A friend to many, Fr. Brooks was first and always, a priest. A man who devoted his life to spirituality and living the Jesuit ideals. What made Fr. Brooks so special was that he approached his theology as an ever-evolving vocation. His faith was unwavering, deep and pure. But, in the Jesuit tradition of Ratio Studiorum, Fr. Brooks was always learning, evolving and challenging both his own views and that of the church and the world at large. The renowned Superior General of the Jesuits, Fr. Pedro Arrupe, in an oft quoted speech to the “Tenth International Congress of Jesuit Alumni of Europe,” spoke the now famous words that we should strive to be “men and women for others.” At the time, the words were somewhat controversial though they are now woven neatly into the tapestry of Ignatian ideals. Those words, provocative as they were, were spoken in 1973. Here on the Hill, under the leadership of Fr. Brooks, Holy Cross embraced integration in the late 1960s and the college was open to women in 1972. Ever the visionary, Fr. Brooks had a real passion for social justice, which led him to transform Holy Cross into a leading institution for human rights and social change. I submit to you today that this is the true definition of a Crusader.
For all the work Fr. Brooks did changing our college and, in his own way, the greater world around him, he was, at his heart, a teacher. He loved interacting with students, challenging their ideas and learning from them as they did from him. The classroom was his field of play and he was forever interested in the unending pursuit of knowledge gained through rigorous study and passionate debate. He taught one seminar every year, and planned to teach again this fall. My relationship with Fr. Brooks began in the mid sixties when I was a student and he was Chair of the Theology department. Later we became better acquainted through our involvement with issues surrounding the city of Worcester. In the early 1990s Father invited me to join the Board of Trustees. As we worked together for an institution that we both so dearly loved, our relationship evolved. Always the teacher, Fr. Brooks became my mentor. For me, it was a chance to learn at the master’s knee. For him, it was more teaching—the profession that sustained him and engaged him every moment of his life. I don’t know if I was a good a student, but I do know that I will be forever grateful for having had the chance to learn life’s great lessons from a teacher like Fr. Brooks.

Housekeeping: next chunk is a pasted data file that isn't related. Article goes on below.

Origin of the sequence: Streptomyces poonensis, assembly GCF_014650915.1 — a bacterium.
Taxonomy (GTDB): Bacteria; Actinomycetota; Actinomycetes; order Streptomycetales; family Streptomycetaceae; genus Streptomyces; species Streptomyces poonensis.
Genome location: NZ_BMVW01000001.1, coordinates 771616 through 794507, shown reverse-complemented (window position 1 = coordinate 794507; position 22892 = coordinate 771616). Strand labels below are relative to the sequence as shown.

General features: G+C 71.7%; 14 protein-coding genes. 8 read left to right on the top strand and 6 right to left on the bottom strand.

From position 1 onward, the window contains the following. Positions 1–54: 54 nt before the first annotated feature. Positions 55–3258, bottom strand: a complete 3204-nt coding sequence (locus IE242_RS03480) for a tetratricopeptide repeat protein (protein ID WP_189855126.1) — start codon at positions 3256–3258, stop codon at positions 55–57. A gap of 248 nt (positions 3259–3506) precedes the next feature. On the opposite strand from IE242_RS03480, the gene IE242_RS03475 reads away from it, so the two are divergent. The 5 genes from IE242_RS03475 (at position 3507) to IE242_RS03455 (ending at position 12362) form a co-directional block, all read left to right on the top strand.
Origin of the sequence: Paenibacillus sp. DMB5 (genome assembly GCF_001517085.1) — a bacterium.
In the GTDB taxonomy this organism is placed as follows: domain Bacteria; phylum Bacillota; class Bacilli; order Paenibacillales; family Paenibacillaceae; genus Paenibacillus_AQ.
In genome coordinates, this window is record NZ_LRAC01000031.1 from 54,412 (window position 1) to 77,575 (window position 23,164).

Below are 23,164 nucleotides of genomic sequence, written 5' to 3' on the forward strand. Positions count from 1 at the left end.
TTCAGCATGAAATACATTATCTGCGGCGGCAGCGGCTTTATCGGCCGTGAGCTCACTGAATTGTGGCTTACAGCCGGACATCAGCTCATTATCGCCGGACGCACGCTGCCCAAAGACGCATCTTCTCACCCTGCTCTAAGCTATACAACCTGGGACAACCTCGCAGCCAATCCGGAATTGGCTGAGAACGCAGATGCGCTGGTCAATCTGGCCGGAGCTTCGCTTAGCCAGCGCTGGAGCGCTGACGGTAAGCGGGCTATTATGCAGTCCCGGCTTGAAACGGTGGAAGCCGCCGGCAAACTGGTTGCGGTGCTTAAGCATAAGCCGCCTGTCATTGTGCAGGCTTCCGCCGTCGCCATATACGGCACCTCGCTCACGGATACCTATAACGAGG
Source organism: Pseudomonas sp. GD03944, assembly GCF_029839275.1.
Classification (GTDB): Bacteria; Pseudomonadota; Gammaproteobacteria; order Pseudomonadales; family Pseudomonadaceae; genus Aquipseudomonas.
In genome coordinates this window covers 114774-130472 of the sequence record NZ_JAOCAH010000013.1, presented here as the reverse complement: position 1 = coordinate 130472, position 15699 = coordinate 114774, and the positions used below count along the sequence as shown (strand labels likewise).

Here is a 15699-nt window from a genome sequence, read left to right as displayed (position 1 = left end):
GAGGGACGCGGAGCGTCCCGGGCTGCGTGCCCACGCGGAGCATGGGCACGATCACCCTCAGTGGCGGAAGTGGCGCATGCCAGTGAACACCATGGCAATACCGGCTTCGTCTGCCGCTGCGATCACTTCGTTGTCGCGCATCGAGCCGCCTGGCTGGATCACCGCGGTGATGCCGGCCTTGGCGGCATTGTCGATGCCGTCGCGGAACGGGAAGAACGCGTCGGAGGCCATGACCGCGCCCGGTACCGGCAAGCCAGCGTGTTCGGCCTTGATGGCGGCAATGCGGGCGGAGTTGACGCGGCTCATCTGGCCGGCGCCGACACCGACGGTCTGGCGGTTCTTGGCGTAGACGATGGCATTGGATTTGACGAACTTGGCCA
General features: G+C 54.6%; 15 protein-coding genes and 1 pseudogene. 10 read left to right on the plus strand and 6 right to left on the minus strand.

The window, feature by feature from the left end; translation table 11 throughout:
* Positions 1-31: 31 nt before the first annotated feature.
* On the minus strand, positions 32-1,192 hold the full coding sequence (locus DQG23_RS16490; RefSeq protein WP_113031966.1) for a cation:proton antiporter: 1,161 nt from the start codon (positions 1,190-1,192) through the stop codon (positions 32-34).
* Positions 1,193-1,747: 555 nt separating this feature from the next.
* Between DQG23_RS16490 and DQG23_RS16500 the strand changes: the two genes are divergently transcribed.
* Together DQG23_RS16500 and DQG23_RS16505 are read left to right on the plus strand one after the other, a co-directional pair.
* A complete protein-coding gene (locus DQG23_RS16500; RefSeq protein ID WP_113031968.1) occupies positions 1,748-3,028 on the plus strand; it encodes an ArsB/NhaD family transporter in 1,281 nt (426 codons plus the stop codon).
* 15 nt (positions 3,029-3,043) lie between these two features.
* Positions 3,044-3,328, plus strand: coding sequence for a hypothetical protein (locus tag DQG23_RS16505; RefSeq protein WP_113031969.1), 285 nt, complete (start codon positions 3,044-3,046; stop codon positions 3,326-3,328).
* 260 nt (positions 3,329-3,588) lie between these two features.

In closing, having already mentioned a few renowned theologians and scholars, I think it appropriate that the final words of today’s remembrance come from the great man himself. Fr. Brooks was a prodigious letter writer and, as those in this church who have received one can attest, his words were always insightful, rich and eloquent. I received a copy of a letter Father wrote just two months ago. It was written to Mark Shriver, class of 1986, congratulating him on his new book about his father Sargent Shriver, titled A Good Man. In the letter Father shares his thoughts on approaching death. These words, written just two months before his own passing with such clarity and prescience, offer an insight into the man and his approach to the life everlasting. In the letter, Fr. Brooks drew a parallel between Sargent Shriver’s willingness to accept death with that of the Jesuit priest and poet Gerard Manley Hopkins.
Fr. Brooks wrote:
“May I suggest that like Hopkins, your Dad saw death not as departing from the life he loved, but rather as a passing on to a new life he loves. In his deep faith, your Dad, like Hopkins, had the capacity to see death not as an irrevocable departure from a life he loved, but rather as a passing into a new life he knew he would love. His faith, which he continuously nourished throughout his life, enabled him to grasp the ultimate relationship between life and death. And for that gift we should all be deeply grateful!”
For all of us gathered here today, I say that we are the ones who are deeply grateful for the gift of the incredible life of Fr. John Edward Brooks.
And so to Fr. Brooks we say . . .
“Life’s race well run.
Life’s work well done.
Life’s victory won.
Now cometh the rest.”
P. Kevin Condron ’67 is chair of the board of trustees at Holy Cross.